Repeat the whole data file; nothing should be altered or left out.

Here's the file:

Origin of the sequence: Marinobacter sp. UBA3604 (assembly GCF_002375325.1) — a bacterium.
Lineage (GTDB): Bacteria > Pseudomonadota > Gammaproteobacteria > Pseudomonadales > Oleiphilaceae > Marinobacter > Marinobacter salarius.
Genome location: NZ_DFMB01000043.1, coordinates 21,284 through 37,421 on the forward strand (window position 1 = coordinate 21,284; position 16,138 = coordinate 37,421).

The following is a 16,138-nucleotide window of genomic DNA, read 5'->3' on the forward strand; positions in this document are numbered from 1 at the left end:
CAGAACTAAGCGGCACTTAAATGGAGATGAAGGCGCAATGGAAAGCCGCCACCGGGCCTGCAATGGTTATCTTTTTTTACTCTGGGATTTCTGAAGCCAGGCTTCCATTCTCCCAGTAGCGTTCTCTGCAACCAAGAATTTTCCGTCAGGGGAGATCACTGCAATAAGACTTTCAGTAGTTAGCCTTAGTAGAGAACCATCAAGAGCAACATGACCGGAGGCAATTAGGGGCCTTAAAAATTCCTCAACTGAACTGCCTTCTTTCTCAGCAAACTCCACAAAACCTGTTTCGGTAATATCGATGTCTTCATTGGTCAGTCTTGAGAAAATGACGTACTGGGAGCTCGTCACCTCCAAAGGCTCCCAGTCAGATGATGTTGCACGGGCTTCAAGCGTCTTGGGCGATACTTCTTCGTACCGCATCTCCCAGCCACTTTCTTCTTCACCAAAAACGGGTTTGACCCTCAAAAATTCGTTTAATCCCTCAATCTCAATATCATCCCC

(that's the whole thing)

Origin of the sequence: Marinobacter sp. UBA3604 (assembly GCF_002375325.1) — a bacterium.
Lineage (GTDB): Bacteria > Pseudomonadota > Gammaproteobacteria > Pseudomonadales > Oleiphilaceae > Marinobacter > Marinobacter salarius.
Genome location: NZ_DFMB01000043.1, coordinates 21,284 through 37,421 on the forward strand (window position 1 = coordinate 21,284; position 16,138 = coordinate 37,421).

The following is a 16,138-nucleotide window of genomic DNA, read 5'->3' on the forward strand; positions in this document are numbered from 1 at the left end:
CAGAACTAAGCGGCACTTAAATGGAGATGAAGGCGCAATGGAAAGCCGCCACCGGGCCTGCAATGGTTATCTTTTTTTACTCTGGGATTTCTGAAGCCAGGCTTCCATTCTCCCAGTAGCGTTCTCTGCAACCAAGAATTTTCCGTCAGGGGAGATCACTGCAATAAGACTTTCAGTAGTTAGCCTTAGTAGAGAACCATCAAGAGCAACATGACCGGAGGCAATTAGGGGCCTTAAAAATTCCTCAACTGAACTGCCTTCTTTCTCAGCAAACTCCACAAAACCTGTTTCGGTAATATCGATGTCTTCATTGGTCAGTCTTGAGAAAATGACGTACTGGGAGCTCGTCACCTCCAAAGGCTCCCAGTCAGATGATGTTGCACGGGCTTCAAGCGTCTTGGGCGATACTTCTTCGTACCGCATCTCCCAGCCACTTTCTTCTTCACCAAAAACGGGTTTGACCCTCAAAAATTCGTTTAATCCCTCAATCTCAATATCATCCCC